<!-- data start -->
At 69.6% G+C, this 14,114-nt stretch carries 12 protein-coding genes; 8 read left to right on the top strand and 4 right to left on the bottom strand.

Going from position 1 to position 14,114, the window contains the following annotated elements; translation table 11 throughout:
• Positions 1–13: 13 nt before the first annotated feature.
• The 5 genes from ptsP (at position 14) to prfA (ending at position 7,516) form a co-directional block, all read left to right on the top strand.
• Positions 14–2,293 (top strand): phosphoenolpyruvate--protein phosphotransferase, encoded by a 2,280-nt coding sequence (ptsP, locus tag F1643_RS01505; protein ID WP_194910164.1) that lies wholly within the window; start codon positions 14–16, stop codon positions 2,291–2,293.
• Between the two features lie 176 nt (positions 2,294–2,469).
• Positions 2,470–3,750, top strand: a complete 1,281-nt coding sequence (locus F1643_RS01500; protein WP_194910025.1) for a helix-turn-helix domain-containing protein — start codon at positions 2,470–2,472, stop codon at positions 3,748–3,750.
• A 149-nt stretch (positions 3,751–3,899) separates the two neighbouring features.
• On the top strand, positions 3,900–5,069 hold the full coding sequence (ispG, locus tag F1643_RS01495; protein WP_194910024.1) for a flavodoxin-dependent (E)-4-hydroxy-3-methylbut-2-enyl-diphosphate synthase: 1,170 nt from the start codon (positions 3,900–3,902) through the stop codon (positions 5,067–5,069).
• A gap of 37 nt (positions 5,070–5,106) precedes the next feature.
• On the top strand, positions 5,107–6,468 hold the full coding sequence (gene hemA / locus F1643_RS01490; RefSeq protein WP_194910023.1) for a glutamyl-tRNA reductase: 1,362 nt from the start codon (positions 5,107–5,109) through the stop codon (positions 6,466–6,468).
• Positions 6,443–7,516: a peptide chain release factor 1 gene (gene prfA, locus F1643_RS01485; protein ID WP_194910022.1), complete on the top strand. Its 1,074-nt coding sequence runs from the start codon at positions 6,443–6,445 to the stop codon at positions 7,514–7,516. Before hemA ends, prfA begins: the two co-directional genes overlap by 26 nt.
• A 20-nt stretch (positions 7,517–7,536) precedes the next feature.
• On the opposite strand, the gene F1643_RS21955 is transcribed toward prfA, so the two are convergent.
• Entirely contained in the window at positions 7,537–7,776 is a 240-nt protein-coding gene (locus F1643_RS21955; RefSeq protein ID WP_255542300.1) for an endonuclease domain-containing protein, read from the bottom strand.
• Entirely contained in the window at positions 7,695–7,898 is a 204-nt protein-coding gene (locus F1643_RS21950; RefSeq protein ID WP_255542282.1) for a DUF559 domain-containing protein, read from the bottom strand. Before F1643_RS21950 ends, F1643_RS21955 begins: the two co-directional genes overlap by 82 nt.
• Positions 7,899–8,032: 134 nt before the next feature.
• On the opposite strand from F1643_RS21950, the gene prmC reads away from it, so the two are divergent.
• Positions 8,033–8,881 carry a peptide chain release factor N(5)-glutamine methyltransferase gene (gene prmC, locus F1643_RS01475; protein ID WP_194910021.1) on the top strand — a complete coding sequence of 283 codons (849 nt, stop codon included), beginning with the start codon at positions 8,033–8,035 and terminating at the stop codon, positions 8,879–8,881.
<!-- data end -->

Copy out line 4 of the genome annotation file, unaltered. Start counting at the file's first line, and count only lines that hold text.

• The 5 genes from ptsP (at position 14) to prfA (ending at position 7,516) form a co-directional block, all read left to right on the top strand.